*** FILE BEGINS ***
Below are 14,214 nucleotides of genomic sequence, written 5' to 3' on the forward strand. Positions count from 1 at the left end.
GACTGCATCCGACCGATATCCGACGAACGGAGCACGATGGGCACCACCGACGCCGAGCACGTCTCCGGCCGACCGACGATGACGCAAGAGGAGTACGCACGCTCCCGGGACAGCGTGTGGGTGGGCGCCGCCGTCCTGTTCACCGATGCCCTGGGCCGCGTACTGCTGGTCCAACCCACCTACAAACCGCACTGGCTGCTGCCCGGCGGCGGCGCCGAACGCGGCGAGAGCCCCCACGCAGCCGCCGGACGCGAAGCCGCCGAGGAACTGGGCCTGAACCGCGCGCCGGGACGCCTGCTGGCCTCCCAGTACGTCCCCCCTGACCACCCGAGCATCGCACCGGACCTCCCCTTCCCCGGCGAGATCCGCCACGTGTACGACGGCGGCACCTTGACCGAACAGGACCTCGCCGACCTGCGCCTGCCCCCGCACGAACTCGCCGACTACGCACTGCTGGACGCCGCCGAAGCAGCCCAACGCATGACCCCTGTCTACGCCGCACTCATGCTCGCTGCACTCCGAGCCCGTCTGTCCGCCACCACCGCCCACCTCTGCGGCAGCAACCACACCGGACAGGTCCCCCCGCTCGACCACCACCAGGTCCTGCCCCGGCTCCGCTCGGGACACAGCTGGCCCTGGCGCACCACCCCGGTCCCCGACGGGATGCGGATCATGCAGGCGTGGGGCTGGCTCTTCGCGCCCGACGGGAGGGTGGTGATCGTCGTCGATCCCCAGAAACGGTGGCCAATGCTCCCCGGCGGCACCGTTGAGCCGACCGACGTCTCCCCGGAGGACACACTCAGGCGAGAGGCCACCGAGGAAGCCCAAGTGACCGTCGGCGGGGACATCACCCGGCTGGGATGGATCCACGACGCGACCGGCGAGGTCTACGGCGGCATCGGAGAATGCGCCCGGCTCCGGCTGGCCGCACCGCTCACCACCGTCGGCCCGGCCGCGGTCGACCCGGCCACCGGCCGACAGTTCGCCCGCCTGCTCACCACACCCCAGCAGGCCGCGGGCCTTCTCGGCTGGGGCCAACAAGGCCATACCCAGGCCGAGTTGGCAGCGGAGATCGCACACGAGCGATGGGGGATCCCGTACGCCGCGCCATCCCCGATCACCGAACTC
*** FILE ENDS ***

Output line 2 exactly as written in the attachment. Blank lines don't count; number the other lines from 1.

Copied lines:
GACTGCATCCGACCGATATCCGACGAACGGAGCACGATGGGCACCACCGACGCCGAGCACGTCTCCGGCCGACCGACGATGACGCAAGAGGAGTACGCACGCTCCCGGGACAGCGTGTGGGTGGGCGCCGCCGTCCTGTTCACCGATGCCCTGGGCCGCGTACTGCTGGTCCAACCCACCTACAAACCGCACTGGCTGCTGCCCGGCGGCGGCGCCGAACGCGGCGAGAGCCCCCACGCAGCCGCCGGACGCGAAGCCGCCGAGGAACTGGGCCTGAACCGCGCGCCGGGACGCCTGCTGGCCTCCCAGTACGTCCCCCCTGACCACCCGAGCATCGCACCGGACCTCCCCTTCCCCGGCGAGATCCGCCACGTGTACGACGGCGGCACCTTGACCGAACAGGACCTCGCCGACCTGCGCCTGCCCCCGCACGAACTCGCCGACTACGCACTGCTGGACGCCGCCGAAGCAGCCCAACGCATGACCCCTGTCTACGCCGCACTCATGCTCGCTGCACTCCGAGCCCGTCTGTCCGCCACCACCGCCCACCTCTGCGGCAGCAACCACACCGGACAGGTCCCCCCGCTCGACCACCACCAGGTCCTGCCCCGGCTCCGCTCGGGACACAGCTGGCCCTGGCGCACCACCCCGGTCCCCGACGGGATGCGGATCATGCAGGCGTGGGGCTGGCTCTTCGCGCCCGACGGGAGGGTGGTGATCGTCGTCGATCCCCAGAAACGGTGGCCAATGCTCCCCGGCGGCACCGTTGAGCCGACCGACGTCTCCCCGGAGGACACACTCAGGCGAGAGGCCACCGAGGAAGCCCAAGTGACCGTCGGCGGGGACATCACCCGGCTGGGATGGATCCACGACGCGACCGGCGAGGTCTACGGCGGCATCGGAGAATGCGCCCGGCTCCGGCTGGCCGCACCGCTCACCACCGTCGGCCCGGCCGCGGTCGACCCGGCCACCGGCCGACAGTTCGCCCGCCTGCTCACCACACCCCAGCAGGCCGCGGGCCTTCTCGGCTGGGGCCAACAAGGCCATACCCAGGCCGAGTTGGCAGCGGAGATCGCACACGAGCGATGGGGGATCCCGTACGCCGCGCCATCCCCGATCACCGAACTC